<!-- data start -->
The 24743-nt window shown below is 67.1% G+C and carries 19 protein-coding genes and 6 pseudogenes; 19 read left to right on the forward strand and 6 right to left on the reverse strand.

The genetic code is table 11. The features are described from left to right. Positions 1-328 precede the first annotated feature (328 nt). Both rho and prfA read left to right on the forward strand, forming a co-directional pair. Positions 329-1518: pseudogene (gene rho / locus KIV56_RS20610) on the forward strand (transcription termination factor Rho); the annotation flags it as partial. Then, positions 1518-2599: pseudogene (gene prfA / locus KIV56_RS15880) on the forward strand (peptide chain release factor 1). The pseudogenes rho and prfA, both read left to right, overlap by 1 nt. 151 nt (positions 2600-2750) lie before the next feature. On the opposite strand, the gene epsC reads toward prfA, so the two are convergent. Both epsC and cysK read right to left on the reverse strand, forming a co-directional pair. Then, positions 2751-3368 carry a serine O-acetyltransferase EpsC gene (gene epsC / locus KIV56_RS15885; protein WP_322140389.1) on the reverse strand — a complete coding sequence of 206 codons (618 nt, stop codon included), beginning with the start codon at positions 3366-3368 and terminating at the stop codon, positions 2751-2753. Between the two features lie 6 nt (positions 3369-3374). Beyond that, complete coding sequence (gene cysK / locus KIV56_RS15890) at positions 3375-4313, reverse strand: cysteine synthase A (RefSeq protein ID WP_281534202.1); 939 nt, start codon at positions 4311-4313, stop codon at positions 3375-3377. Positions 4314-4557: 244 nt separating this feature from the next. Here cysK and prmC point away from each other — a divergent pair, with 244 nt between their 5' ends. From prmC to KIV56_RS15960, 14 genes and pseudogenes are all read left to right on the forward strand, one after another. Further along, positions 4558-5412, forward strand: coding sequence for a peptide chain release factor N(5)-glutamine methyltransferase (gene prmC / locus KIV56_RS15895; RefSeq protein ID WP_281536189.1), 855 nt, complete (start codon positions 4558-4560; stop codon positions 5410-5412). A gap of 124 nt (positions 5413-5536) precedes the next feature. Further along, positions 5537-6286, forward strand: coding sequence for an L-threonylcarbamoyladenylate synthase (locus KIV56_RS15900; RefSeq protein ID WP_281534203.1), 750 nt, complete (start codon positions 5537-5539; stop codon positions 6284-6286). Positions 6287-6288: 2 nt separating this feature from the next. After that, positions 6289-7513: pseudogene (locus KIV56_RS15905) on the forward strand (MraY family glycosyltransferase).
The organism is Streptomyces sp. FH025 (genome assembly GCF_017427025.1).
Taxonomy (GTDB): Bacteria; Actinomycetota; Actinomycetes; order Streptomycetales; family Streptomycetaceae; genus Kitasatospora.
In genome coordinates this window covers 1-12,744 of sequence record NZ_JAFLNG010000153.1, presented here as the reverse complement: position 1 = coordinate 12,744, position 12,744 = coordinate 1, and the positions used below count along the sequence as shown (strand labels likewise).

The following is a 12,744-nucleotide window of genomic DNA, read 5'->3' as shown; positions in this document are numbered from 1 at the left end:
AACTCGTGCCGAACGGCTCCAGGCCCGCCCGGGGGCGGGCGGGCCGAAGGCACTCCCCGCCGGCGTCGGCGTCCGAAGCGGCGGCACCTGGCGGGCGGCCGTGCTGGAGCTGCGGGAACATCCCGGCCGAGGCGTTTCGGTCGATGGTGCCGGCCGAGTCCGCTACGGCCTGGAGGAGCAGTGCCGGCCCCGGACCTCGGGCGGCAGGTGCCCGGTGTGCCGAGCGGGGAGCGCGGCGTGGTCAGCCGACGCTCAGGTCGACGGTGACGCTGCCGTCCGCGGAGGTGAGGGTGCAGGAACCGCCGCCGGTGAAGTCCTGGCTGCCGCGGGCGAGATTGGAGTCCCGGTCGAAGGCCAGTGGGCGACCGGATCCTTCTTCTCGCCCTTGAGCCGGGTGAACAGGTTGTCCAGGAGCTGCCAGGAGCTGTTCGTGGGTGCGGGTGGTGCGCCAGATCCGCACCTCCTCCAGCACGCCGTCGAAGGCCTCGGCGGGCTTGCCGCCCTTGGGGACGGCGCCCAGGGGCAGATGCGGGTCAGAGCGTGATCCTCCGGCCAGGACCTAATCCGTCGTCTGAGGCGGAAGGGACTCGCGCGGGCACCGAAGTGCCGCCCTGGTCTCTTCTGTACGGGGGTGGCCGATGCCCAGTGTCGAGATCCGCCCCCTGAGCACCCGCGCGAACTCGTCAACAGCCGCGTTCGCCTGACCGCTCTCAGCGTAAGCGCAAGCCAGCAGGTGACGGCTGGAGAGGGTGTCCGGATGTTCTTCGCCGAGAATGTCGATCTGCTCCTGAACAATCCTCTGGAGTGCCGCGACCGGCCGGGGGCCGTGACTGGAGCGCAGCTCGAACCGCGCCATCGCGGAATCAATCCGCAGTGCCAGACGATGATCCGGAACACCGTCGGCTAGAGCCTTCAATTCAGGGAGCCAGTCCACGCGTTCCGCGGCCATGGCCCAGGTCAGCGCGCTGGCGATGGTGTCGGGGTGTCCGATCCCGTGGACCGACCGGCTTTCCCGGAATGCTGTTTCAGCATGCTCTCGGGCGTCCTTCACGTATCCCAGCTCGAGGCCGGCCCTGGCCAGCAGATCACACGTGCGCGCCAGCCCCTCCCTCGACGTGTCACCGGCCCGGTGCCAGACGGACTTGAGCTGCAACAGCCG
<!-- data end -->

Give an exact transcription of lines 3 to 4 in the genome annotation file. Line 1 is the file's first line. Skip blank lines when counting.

The organism is Streptomyces sp. FH025 (genome assembly GCF_017427025.1).
Taxonomy (GTDB): Bacteria; Actinomycetota; Actinomycetes; order Streptomycetales; family Streptomycetaceae; genus Kitasatospora.